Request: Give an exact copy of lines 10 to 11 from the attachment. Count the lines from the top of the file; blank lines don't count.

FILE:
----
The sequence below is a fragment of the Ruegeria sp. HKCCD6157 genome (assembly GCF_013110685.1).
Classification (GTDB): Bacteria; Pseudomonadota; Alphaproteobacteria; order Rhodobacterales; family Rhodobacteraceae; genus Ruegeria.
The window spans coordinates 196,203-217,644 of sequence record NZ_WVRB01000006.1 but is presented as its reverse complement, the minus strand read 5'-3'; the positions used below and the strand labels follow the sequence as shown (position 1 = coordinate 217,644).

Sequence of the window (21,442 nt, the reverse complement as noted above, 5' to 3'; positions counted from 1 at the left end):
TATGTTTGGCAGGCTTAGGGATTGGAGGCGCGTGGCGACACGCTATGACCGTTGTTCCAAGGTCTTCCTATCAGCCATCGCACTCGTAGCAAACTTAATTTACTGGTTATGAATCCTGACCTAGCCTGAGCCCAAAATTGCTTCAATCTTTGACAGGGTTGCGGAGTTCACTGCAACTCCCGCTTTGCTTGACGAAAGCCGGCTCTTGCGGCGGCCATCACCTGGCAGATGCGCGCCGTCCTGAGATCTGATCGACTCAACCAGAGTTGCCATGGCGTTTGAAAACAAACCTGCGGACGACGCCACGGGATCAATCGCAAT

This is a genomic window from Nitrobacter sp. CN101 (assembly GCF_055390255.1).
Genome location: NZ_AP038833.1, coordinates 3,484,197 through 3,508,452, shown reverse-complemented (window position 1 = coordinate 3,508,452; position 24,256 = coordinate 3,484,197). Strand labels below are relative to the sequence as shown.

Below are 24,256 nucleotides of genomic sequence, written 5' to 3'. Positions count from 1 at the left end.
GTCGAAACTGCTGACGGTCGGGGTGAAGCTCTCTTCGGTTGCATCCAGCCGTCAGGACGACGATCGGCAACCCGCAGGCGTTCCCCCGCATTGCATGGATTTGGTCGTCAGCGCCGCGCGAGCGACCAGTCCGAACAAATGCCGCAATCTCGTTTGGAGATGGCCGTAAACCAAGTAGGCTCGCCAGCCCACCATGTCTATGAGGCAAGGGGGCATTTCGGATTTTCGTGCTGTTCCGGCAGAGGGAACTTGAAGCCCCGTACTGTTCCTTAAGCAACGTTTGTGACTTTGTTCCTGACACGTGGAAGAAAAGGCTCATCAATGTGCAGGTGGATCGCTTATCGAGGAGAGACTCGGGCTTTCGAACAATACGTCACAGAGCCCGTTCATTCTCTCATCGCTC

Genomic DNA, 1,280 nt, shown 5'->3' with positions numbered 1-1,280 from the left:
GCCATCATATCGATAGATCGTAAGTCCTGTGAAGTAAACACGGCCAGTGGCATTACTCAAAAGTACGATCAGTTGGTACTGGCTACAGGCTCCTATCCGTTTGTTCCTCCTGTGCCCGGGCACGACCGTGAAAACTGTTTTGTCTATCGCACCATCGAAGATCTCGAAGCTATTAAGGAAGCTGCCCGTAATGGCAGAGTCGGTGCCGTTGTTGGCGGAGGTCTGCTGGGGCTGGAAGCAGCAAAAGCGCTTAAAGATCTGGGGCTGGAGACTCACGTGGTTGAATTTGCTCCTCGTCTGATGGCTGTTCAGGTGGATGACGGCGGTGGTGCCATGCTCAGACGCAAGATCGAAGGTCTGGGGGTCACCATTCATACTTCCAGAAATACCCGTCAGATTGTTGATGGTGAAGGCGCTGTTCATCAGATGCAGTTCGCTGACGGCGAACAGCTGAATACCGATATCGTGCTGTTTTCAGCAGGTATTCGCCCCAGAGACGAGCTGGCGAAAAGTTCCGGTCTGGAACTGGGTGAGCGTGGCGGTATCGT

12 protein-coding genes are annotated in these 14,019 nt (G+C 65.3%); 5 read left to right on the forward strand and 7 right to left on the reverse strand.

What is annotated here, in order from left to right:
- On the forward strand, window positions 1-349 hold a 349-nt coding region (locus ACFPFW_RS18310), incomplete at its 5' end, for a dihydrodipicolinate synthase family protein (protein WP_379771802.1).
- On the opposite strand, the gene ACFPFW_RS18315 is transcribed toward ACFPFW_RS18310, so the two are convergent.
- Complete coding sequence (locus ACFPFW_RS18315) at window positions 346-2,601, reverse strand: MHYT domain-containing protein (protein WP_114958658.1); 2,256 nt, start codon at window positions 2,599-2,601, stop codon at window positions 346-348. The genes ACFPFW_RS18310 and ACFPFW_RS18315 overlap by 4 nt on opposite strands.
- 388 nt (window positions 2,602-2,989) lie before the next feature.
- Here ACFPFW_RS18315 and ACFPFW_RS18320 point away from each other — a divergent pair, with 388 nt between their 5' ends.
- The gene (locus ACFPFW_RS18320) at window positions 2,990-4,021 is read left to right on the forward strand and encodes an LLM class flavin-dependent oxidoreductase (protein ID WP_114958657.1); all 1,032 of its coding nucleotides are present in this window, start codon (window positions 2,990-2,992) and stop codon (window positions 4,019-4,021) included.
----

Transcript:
Genomic DNA, 1,280 nt, shown 5'->3' with positions numbered 1-1,280 from the left:
GCCATCATATCGATAGATCGTAAGTCCTGTGAAGTAAACACGGCCAGTGGCATTACTCAAAAGTACGATCAGTTGGTACTGGCTACAGGCTCCTATCCGTTTGTTCCTCCTGTGCCCGGGCACGACCGTGAAAACTGTTTTGTCTATCGCACCATCGAAGATCTCGAAGCTATTAAGGAAGCTGCCCGTAATGGCAGAGTCGGTGCCGTTGTTGGCGGAGGTCTGCTGGGGCTGGAAGCAGCAAAAGCGCTTAAAGATCTGGGGCTGGAGACTCACGTGGTTGAATTTGCTCCTCGTCTGATGGCTGTTCAGGTGGATGACGGCGGTGGTGCCATGCTCAGACGCAAGATCGAAGGTCTGGGGGTCACCATTCATACTTCCAGAAATACCCGTCAGATTGTTGATGGTGAAGGCGCTGTTCATCAGATGCAGTTCGCTGACGGCGAACAGCTGAATACCGATATCGTGCTGTTTTCAGCAGGTATTCGCCCCAGAGACGAGCTGGCGAAAAGTTCCGGTCTGGAACTGGGTGAGCGTGGCGGTATCGT